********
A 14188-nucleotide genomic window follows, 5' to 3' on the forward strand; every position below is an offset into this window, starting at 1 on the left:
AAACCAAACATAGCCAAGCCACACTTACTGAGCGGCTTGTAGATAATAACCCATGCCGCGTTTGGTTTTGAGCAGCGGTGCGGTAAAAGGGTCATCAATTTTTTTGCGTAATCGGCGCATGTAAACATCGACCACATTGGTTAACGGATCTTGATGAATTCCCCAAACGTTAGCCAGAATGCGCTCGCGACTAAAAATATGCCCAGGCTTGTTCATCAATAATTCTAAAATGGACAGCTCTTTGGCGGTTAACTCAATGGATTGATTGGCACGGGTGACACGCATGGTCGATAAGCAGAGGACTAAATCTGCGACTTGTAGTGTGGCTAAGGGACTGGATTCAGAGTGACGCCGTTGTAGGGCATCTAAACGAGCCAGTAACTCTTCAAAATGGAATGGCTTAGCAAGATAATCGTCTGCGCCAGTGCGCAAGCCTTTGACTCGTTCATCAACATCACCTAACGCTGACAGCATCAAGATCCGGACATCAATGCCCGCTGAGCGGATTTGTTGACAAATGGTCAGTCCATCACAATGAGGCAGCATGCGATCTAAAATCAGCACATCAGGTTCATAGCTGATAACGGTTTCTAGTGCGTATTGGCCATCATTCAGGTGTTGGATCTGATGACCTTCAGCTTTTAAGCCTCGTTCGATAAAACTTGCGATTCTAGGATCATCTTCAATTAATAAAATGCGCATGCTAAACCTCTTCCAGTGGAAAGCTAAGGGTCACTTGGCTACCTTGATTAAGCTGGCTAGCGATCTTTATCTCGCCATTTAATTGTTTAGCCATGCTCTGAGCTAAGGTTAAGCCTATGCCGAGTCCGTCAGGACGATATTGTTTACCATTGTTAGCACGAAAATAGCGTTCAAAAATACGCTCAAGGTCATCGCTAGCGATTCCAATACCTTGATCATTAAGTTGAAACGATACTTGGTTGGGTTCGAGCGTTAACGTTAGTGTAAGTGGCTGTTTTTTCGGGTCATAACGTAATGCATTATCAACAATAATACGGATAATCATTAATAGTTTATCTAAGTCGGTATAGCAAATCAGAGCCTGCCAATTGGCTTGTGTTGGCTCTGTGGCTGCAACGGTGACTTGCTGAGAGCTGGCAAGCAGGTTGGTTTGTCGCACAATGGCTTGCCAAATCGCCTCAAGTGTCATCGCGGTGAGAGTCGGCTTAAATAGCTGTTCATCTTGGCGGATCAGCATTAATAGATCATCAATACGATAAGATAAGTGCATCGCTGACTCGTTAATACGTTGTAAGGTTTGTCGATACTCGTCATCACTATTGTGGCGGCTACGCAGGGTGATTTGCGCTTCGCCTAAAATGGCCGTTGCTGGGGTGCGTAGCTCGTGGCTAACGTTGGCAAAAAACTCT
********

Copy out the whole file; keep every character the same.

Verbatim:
A 14188-nucleotide genomic window follows, 5' to 3' on the forward strand; every position below is an offset into this window, starting at 1 on the left:
AAACCAAACATAGCCAAGCCACACTTACTGAGCGGCTTGTAGATAATAACCCATGCCGCGTTTGGTTTTGAGCAGCGGTGCGGTAAAAGGGTCATCAATTTTTTTGCGTAATCGGCGCATGTAAACATCGACCACATTGGTTAACGGATCTTGATGAATTCCCCAAACGTTAGCCAGAATGCGCTCGCGACTAAAAATATGCCCAGGCTTGTTCATCAATAATTCTAAAATGGACAGCTCTTTGGCGGTTAACTCAATGGATTGATTGGCACGGGTGACACGCATGGTCGATAAGCAGAGGACTAAATCTGCGACTTGTAGTGTGGCTAAGGGACTGGATTCAGAGTGACGCCGTTGTAGGGCATCTAAACGAGCCAGTAACTCTTCAAAATGGAATGGCTTAGCAAGATAATCGTCTGCGCCAGTGCGCAAGCCTTTGACTCGTTCATCAACATCACCTAACGCTGACAGCATCAAGATCCGGACATCAATGCCCGCTGAGCGGATTTGTTGACAAATGGTCAGTCCATCACAATGAGGCAGCATGCGATCTAAAATCAGCACATCAGGTTCATAGCTGATAACGGTTTCTAGTGCGTATTGGCCATCATTCAGGTGTTGGATCTGATGACCTTCAGCTTTTAAGCCTCGTTCGATAAAACTTGCGATTCTAGGATCATCTTCAATTAATAAAATGCGCATGCTAAACCTCTTCCAGTGGAAAGCTAAGGGTCACTTGGCTACCTTGATTAAGCTGGCTAGCGATCTTTATCTCGCCATTTAATTGTTTAGCCATGCTCTGAGCTAAGGTTAAGCCTATGCCGAGTCCGTCAGGACGATATTGTTTACCATTGTTAGCACGAAAATAGCGTTCAAAAATACGCTCAAGGTCATCGCTAGCGATTCCAATACCTTGATCATTAAGTTGAAACGATACTTGGTTGGGTTCGAGCGTTAACGTTAGTGTAAGTGGCTGTTTTTTCGGGTCATAACGTAATGCATTATCAACAATAATACGGATAATCATTAATAGTTTATCTAAGTCGGTATAGCAAATCAGAGCCTGCCAATTGGCTTGTGTTGGCTCTGTGGCTGCAACGGTGACTTGCTGAGAGCTGGCAAGCAGGTTGGTTTGTCGCACAATGGCTTGCCAAATCGCCTCAAGTGTCATCGCGGTGAGAGTCGGCTTAAATAGCTGTTCATCTTGGCGGATCAGCATTAATAGATCATCAATACGATAAGATAAGTGCATCGCTGACTCGTTAATACGTTGTAAGGTTTGTCGATACTCGTCATCACTATTGTGGCGGCTACGCAGGGTGATTTGCGCTTCGCCTAAAATGGCCGTTGCTGGGGTGCGTAGCTCGTGGCTAACGTTGGCAAAAAACTCT